Why should I care?

Discussion in 'UPS Discussions' started by worthlessdriver, Mar 9, 2009.

  1. Jim Kemp

    Jim Kemp Active Member

    I am not being a smart ***** in asking this question, but I truly would like to know the answer.
    I hear mgt. moaning about our stock price from time to time. They talk as if stock was our main product. Last time I checked we were a pkg. del. co.
    Is their motive a selfish one(after all the mgt.holds most of the stock) or does it really matter to the companies bottom line? I have been here for over 30 years and most of my time UPS was a private company and they seemed to do just fine.

    So I ask again "Why should I care what the stock price is unless I own some"?
  2. trickpony1

    trickpony1 Well-Known Member

    Did you hypothecate your first born child and your mother for your stock? Probably not.
    Most managers are hypothecated up to their ears and are scared of several things:
    1) they won't be multi-millionaires when they retire and
    2) they may lose all their SUV's, the wife's Lexus, the kids 4Runner and their really big house if the stock doesn't increase in value.
    Last edited: Mar 9, 2009
  3. DS

    DS Fenderbender

    I hear you man.I also own no stock,but have been a driver a long time.
    All I can say is that big money has no soul.The main CEO's are clearing over $200M a year but since its not the $250M they made last year,they are cutting everywhere....ups is going to be fine...I wish we still had Jim Casey...and stayed private,if anything can kill us,its greed,and its rampant.Lets be the company that Casey envisioned...a company that you can depend on...even in hard times
  4. soberups

    soberups Pees in the brown Koolaid

    I care because stock is the main component of management's retirement.

    If they are losing money, the get fearful.

    Fearful people tend to make stupid decisions.

    Its not fun working for fearful people.
  5. drewed

    drewed Shankman

    It should be said that UPSs CEO only makes a couple mill a year.....
  6. trplnkl

    trplnkl 555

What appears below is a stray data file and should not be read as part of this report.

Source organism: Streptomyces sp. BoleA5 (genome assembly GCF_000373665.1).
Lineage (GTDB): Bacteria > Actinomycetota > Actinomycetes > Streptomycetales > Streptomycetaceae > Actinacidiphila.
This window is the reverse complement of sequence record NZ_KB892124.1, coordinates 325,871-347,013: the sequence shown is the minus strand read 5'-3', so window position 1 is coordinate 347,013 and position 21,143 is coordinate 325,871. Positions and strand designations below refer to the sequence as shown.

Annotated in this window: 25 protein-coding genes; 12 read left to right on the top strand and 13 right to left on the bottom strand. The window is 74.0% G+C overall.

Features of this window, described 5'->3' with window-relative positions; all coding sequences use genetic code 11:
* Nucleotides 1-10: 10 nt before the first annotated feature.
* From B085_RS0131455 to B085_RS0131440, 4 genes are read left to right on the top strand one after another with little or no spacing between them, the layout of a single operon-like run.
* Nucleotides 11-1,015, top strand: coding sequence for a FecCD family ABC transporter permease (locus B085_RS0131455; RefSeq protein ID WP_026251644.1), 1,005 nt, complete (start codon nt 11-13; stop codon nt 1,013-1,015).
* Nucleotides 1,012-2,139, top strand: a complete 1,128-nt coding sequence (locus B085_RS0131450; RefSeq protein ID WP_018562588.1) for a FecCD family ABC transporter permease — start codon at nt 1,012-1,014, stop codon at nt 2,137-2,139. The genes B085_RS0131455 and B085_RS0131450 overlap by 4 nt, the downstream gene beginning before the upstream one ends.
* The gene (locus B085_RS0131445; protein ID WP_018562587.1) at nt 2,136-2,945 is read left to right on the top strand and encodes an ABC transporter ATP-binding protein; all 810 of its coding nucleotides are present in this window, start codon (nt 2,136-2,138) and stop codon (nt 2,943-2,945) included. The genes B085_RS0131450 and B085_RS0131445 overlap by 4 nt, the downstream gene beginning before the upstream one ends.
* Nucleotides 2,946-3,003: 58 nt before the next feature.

7. Bagel

    Bagel Twilight Supervisor

    QFT. This is basically the crux point of it.
    Alot of money is being lost from the upper end due to the dip in stock price; basically if someone is taking a few thousand out of your wallet, you'd be a little disappointed and that is what management is reflecting right now.

    My take on it is always the same with them; they have so much, being let off with a bit less may be a bad thing but they're still eons ahead of alot of people out there.
  8. trplnkl

    trplnkl 555

    I am no fan of our company being public stock and I do not/ will not own any.
    However the question of "why should I care" has an easy answer. We have to care because the stock price is what stock buyers consider our company's worth and if it doesn't do well the stocks will not be bought. If that spiral continues, we could all be in big trouble.
  9. Monkey Butt

    Monkey Butt Obscured by Mirrors Staff Member

    Yeah, who does he think he is...an airline mechanic?
  10. trplnkl

    trplnkl 555

    Really, that's my point.
  11. Stran

    Stran Holy Toledo

    The CEO of UPS is the only board member making over a million dollars a year. The board of FedEx has 6 members making over a million a year. Most management have received stock instead of monetary gains. At the division management level and above they receive stock options they can't act on for a set number of years. If the value of the stock drops the options are worthless. Even a center manager holds 30-50,000 shares of stock they have accumulated over the years. And lets not forget their 401K match was in stock. 50,000 shares lose half their value (UPS traded above $80 for awhile) and yeah you would get a little nervous.
  12. Jim Kemp

    Jim Kemp Active Member

    How could we be in trouble? What does stock price have to do with the daily operation of UPS? Like I said before UPS went 90 years private and did just fine. Do we as a co. answer to stock holders for advice on del. pkgs?